It’s time to tackle the paper… and this is a big problem in our house! It’s not that we try to stay disorganized. In fact, we sort the mail regularly but between bills, student loans, Time Magazine, etc… it can get out of hand… in a hurry!

This also means doing our taxes, which will be good. We have our tax information safely guarded on my desk… but time gets a way from us during the week.

So here we go with the paper pile… stay tuned for pictures on Friday!

Oh, and my Lenten project this year is to re-read Celebration of Discipline. I’m excited and will be writing a  special Discipline post each Wednesday. Stay tuned!

Happy Monday!

Show Choir dresses and cheerleading uniforms…

I have been meaning to post for quite a while… for most of this week in fact (not to mention last week) and am FINALLY getting around to it!

For those of you who may remember, a few weeks ago I posted a link to “Project Simplify” through Simplemom.net. Basically, for the next 6 weeks Simple Mom readers are joining together to simplify their home, on “hot-spot” at a time. For the next 6 weeks (starting this past Monday, March 7), a new challenge will be posted each Monday for everyone to work on throughout the week. Then on Friday we all post before and after shots on our blogs for everyone to look at.

Well this week the Hot Spot is…. (drum roll, please…)

…the bedroom closet.

For us, this wasn’t so hard. Primarily because we spent significant time this summer sorting through our closet. But it’s amazing what can happen in a few months. This is what we started with:

Here is Brandon leaving for work with two LARGE bags of clothes to donate. (That’s right, we followed instructions and got them out of the house RIGHT away!)

please disregard the huge pile of laundry on chair. The goal was to clean the closet, not finish the laundry! (And you’ll be glad to know, I folded said laundry later that evening!)

So, after Brandon left I got to go through a box of old stuff…

Yes, this is my 5th grade cheerleading uniform and my high school show choir dress… they seem to be about the same height… I was apparently a pretty tall 5th grader….

And yes, I did try on the dress….

And yes it still fit… fortunately these dresses are made with lots of elastic… and fortunately I wore shorts under this dress while dancing… 🙂

So here is our closet now…

Cleaner, right? I couldn’t get a good pictures of the sides, but we definitely simplified our clothing!

Oh, and our cat got desperate later on to sit in his favorite chair. He was very glad when I folded the laundry.

(please note, the O’Briens do not typically have piles of laundry in their living room. This was from earlier in the day… just to clarify!)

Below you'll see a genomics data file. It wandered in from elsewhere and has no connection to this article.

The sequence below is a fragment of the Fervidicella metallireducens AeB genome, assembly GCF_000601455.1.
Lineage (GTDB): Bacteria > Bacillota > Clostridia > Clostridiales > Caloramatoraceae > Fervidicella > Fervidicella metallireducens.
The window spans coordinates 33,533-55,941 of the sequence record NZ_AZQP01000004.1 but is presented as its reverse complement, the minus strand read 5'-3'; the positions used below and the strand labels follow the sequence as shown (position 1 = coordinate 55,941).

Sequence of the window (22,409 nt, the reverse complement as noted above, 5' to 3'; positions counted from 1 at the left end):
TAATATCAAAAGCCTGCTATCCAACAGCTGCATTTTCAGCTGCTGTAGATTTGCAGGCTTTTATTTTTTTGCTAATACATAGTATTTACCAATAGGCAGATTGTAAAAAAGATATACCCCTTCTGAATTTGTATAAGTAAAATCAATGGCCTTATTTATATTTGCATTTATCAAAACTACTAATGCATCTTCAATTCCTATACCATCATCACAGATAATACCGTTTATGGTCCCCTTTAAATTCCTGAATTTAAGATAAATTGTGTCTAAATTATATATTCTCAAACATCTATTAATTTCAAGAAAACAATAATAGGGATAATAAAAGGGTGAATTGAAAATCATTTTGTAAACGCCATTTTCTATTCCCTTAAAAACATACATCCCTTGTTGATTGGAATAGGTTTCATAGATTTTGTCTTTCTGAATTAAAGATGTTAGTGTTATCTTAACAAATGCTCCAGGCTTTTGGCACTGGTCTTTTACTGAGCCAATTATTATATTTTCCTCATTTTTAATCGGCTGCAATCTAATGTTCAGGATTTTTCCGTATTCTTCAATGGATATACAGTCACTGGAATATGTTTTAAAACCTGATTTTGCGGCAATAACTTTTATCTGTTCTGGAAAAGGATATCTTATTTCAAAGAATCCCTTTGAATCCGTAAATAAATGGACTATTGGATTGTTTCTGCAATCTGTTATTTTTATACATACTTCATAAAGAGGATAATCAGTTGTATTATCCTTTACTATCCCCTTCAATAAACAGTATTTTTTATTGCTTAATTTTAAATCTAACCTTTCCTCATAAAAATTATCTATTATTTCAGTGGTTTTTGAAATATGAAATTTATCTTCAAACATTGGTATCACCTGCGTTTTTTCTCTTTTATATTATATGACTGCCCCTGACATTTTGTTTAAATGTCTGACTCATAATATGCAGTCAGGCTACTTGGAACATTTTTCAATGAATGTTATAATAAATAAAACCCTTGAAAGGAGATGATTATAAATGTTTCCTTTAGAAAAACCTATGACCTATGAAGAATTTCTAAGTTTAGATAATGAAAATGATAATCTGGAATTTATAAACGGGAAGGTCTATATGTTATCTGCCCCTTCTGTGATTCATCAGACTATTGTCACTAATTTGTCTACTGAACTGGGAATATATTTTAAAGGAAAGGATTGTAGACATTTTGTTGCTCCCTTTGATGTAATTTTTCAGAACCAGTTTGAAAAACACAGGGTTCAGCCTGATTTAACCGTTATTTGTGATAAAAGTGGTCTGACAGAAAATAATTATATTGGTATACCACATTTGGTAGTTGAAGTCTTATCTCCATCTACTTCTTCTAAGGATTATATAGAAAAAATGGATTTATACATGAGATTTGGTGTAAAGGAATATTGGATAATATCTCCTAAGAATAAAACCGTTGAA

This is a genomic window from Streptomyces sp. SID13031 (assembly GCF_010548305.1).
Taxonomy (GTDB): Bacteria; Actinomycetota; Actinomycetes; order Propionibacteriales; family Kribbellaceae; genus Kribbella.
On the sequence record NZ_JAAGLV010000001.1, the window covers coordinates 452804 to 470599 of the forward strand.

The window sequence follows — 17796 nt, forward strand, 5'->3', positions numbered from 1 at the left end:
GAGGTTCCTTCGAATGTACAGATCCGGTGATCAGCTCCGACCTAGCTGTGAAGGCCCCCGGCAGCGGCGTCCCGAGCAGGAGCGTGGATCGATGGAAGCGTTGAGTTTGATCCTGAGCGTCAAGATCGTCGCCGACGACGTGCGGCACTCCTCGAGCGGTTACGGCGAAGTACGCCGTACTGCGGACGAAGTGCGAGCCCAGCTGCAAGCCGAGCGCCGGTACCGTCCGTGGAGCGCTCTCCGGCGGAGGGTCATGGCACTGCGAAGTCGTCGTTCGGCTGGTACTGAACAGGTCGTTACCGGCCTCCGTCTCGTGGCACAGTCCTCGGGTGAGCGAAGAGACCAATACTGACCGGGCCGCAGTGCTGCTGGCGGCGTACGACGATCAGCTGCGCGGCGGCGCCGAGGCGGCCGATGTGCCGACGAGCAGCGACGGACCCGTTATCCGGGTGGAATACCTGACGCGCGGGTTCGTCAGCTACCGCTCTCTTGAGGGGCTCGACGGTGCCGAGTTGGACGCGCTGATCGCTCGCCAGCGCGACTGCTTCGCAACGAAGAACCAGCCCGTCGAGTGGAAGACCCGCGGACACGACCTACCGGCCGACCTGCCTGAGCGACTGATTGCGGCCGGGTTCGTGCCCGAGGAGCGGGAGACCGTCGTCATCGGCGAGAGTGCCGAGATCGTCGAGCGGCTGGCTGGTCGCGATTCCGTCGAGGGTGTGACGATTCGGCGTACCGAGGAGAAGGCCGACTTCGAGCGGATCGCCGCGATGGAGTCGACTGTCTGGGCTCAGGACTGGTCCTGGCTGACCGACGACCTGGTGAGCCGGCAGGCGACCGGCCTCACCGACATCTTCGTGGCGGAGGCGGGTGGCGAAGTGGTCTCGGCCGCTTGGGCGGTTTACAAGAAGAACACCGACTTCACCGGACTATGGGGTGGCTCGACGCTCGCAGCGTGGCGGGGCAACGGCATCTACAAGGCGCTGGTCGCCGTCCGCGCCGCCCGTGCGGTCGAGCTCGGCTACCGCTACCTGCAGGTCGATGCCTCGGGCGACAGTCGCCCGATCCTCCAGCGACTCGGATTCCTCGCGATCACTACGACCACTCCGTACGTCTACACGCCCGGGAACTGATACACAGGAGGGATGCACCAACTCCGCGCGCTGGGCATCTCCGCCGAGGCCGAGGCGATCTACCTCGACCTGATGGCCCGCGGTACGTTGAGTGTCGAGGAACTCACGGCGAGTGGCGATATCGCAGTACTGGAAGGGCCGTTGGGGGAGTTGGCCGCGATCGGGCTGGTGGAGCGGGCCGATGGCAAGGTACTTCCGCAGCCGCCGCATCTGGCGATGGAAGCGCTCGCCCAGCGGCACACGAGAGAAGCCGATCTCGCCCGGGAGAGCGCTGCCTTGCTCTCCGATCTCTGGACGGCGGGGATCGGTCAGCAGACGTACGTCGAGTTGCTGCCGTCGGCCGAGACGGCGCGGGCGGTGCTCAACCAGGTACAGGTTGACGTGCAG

Stay tuned on Monday to hear what the next hot spot will be. I PROMISE I will link to it from here on Monday and will then post my pictures later in the week! Join me in project simplify! To find out more information, click here.

Thanks, friends!

Know My Heart?

Search me O God and know my heart,

Try me and know my anxious thoughts.

See if there is any offensive way in me

and lead me in the way everlasting.

Psalm 139:23-24

I love Birthdays. And lucky for me, I celebrated one yesterday. I love the surprise gifts, the fun meals out, the celebration… perhaps even being the center of attention.

For the past 10 years (or so) I have done one particular thing every birthday morning… read Psalm 139. Why this Psalm? When I was in 5th grade my teacher had us memorize this whole chapter. What I so admire about her method (even more so now that I work with kids) is that she took us through it slowly. We memorized a few verses at a time… then we journalled about them, rehearsed them, talked about them with our friends… we knew them well before we ever moved on. It took us a LONG time to memorize the whole passage, but I have never forgotten it.

And these last 2 verses (quoted above) are increasingly sweet.

Search me… know my heart.

My heart is a mixture of emotion. As we wait for our child, I find myself yearning for the hope that God offers, for the comfort that only He gives, for the fulfillment of our desires that only He can offer… yet I also find myself easily tempted by bitterness, anger, envy. To know my heart is to see the good, the bad and the ugly.

Try me… know my anxious thoughts.

My anxious thoughts have been in abundance lately. When will our baby come? When will freelance checks come in? What if I don’t get enough volunteers? What if my cell phone isn’t near me when the agency calls? What if I am not prepared for a baby? Did I choose the right Sunday School curriculum? Did I buy the right car seat?

See if there is any offensive way.

Anxiety will come. Ugly thoughts will come. Lord, please point out these things… identify them… bring them to mind… let me see them… Forgive me for them.

And lead me in the way ever lasting.

But let me have hope. This is why these verses are so sweet. If we ask him, God will expose the secrets of our hearts, he will expose our anxious thoughts, he will point out the offensive stuff in us…

But ultimately He will give us hope. I am saved by the grace of his son… which means I have an everlasting hope. My heart is not perfect, but He’s working on it. My thoughts are sometimes out of control, but He’s molding them. My actions are too often offensive, but He’s changing me into his image.

And his change, his healing, his grace is everlasting. It is good.

What a wonderful God we serve. Amen and Amen.